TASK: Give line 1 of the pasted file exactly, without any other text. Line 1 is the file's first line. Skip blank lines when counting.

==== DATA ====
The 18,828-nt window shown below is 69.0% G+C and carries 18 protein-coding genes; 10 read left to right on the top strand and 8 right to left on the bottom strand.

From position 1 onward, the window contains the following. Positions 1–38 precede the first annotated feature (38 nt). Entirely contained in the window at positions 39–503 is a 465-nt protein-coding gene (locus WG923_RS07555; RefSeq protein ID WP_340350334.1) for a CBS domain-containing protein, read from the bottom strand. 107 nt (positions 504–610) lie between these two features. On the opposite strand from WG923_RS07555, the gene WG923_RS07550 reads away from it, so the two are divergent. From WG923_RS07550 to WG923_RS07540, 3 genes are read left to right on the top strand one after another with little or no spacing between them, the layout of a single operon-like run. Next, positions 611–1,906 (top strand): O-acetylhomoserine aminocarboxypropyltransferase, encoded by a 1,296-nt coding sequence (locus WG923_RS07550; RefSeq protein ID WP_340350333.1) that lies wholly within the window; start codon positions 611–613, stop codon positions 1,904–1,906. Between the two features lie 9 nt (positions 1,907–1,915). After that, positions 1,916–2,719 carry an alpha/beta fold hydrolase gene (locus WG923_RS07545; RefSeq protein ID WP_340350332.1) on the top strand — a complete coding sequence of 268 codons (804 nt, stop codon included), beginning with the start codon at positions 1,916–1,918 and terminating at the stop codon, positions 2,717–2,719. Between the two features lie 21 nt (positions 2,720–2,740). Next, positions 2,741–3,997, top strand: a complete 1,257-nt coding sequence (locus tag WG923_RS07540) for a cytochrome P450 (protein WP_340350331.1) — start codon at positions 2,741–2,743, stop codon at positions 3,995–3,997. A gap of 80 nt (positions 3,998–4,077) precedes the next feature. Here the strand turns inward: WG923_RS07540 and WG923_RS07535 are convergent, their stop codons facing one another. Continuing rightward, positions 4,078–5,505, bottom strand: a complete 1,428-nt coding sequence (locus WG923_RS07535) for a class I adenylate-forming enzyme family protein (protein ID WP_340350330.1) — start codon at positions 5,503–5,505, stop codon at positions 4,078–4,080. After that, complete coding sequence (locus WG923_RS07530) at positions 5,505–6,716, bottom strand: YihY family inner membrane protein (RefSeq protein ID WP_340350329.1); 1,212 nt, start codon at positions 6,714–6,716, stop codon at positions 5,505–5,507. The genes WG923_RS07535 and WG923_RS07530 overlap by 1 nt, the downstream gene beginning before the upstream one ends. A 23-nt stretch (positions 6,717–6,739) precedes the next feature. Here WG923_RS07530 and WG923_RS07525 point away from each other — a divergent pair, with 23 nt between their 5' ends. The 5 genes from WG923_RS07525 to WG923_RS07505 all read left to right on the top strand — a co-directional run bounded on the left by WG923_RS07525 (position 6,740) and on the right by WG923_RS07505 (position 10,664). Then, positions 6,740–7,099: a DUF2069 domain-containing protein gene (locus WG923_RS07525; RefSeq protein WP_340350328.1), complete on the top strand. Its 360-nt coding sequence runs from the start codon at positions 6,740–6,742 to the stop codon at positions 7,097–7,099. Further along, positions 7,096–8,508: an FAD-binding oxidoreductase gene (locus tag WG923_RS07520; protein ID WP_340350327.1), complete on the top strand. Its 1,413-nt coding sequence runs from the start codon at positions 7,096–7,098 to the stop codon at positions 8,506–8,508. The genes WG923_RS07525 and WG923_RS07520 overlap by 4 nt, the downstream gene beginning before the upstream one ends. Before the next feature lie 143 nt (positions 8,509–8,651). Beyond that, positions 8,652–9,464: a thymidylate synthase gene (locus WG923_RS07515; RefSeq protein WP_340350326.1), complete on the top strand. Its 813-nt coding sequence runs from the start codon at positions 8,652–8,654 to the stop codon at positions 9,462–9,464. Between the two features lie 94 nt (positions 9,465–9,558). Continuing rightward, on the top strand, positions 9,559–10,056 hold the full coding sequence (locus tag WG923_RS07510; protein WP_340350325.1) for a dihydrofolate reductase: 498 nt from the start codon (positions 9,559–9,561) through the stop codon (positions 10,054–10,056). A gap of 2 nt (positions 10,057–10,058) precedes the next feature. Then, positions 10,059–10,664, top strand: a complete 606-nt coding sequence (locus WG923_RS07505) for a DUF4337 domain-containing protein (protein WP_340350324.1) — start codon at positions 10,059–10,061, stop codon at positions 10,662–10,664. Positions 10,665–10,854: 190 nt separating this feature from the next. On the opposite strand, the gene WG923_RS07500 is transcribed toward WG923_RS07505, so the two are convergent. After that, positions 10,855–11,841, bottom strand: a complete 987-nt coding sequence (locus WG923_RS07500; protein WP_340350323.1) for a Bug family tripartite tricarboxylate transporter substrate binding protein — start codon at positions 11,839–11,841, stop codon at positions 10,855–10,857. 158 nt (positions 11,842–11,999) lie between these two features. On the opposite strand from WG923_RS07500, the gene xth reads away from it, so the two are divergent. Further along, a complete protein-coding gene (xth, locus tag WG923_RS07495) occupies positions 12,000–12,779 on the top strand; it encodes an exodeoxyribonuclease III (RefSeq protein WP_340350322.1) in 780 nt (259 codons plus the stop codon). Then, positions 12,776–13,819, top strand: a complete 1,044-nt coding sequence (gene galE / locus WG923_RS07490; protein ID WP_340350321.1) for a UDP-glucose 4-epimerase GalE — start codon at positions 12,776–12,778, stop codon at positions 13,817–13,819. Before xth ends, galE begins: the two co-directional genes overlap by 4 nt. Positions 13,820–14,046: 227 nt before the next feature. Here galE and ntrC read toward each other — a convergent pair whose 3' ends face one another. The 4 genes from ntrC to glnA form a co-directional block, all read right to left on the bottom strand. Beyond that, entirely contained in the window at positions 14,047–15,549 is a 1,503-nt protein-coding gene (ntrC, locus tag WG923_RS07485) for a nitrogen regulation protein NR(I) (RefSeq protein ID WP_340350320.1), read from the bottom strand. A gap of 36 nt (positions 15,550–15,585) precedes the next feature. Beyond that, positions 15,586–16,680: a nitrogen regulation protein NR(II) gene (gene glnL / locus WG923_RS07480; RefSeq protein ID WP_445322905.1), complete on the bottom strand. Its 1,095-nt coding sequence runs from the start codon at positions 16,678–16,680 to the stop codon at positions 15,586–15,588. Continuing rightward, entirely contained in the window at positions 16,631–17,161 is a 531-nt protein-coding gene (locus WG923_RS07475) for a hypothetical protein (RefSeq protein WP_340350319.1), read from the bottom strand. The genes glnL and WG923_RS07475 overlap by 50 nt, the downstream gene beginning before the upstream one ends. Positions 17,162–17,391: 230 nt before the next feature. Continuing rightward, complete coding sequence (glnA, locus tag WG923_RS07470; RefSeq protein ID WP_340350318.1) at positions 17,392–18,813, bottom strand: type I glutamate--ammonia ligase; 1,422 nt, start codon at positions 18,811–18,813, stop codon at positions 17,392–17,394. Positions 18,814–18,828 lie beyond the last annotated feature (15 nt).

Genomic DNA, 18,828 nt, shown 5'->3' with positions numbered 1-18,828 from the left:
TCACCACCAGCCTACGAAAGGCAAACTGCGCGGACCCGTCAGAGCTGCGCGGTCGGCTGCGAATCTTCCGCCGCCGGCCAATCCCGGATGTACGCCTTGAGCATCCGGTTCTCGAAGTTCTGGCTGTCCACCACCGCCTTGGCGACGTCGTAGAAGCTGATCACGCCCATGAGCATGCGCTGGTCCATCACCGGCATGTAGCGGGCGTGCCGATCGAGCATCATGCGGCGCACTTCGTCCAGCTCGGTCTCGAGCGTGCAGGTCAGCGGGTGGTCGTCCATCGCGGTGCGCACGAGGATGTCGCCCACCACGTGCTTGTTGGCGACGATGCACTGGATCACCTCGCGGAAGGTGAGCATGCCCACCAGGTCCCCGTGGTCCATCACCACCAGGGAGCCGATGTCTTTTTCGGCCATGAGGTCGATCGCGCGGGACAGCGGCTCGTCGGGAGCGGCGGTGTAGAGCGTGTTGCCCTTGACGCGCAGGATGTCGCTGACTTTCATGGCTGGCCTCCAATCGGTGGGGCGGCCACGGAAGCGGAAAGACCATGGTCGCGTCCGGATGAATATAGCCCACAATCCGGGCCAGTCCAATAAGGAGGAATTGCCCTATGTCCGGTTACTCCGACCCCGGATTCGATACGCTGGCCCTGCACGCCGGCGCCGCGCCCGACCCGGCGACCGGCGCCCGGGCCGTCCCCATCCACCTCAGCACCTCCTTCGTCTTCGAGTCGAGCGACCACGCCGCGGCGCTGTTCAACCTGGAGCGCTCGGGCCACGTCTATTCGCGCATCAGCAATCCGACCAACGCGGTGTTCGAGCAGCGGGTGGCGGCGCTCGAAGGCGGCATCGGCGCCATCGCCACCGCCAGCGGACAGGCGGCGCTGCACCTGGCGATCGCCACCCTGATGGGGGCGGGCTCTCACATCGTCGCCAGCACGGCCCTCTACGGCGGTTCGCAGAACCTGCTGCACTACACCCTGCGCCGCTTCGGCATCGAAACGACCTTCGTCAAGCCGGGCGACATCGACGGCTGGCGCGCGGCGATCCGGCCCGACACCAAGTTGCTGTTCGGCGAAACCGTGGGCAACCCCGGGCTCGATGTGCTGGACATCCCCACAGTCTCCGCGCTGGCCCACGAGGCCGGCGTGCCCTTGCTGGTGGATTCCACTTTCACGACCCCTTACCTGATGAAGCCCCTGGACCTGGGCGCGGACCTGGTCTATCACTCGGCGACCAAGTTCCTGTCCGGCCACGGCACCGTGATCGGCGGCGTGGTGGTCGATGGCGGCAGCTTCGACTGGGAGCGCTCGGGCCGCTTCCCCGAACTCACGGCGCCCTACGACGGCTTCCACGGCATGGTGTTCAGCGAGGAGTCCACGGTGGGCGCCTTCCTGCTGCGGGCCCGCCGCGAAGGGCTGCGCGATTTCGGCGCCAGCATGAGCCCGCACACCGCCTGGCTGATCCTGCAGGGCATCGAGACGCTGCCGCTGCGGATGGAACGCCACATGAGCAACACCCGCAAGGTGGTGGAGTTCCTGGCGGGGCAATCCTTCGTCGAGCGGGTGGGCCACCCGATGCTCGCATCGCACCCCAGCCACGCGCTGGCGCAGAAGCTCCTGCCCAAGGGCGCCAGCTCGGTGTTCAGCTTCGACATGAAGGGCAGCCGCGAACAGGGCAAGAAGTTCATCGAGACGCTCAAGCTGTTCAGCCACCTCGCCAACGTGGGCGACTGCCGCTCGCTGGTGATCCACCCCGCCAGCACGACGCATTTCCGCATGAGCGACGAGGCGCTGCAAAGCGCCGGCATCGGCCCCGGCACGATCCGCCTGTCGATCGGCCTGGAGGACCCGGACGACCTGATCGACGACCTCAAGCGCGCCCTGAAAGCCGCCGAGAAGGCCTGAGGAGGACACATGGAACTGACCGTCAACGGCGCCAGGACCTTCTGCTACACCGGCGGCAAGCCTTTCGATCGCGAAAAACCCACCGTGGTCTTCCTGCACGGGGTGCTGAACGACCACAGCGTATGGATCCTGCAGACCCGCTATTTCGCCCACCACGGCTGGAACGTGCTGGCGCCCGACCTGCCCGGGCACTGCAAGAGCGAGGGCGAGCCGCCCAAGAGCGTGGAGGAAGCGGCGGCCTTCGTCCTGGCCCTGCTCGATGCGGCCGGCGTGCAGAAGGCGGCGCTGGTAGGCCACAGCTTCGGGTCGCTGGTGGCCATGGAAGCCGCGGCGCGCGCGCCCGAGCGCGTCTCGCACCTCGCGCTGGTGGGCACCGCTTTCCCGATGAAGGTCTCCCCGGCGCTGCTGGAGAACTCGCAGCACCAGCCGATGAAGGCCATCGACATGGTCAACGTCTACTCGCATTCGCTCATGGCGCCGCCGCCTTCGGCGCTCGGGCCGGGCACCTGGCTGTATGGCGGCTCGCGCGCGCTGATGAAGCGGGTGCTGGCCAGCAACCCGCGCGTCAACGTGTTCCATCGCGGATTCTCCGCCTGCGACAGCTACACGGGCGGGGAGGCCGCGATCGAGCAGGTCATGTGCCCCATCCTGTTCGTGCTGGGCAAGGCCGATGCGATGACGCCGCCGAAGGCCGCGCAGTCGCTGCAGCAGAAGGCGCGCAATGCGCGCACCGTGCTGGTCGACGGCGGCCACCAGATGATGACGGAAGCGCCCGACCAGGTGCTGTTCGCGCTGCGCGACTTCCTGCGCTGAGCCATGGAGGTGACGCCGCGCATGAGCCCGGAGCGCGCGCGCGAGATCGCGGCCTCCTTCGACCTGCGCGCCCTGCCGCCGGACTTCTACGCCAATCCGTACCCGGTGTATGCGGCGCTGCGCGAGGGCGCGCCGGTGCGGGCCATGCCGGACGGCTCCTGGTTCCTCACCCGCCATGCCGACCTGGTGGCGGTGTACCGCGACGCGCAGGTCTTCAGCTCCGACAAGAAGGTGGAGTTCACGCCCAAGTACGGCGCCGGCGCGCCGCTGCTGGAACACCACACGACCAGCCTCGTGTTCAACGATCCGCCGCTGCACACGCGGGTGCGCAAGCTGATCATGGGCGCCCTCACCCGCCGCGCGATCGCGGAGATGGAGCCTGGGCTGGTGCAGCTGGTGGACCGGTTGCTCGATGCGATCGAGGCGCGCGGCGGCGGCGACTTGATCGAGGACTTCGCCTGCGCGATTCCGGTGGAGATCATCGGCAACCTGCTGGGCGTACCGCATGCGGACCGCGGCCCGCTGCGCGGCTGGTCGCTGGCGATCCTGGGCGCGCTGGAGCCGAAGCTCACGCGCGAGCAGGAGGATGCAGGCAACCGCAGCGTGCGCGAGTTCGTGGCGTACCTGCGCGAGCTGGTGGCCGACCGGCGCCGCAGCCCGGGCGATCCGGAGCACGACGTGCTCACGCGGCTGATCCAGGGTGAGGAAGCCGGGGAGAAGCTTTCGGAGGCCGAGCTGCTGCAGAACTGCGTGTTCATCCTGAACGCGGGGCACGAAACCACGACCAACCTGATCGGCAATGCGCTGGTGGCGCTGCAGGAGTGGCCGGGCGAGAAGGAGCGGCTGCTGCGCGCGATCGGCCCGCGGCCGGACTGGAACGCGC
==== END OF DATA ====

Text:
The 18,828-nt window shown below is 69.0% G+C and carries 18 protein-coding genes; 10 read left to right on the top strand and 8 right to left on the bottom strand.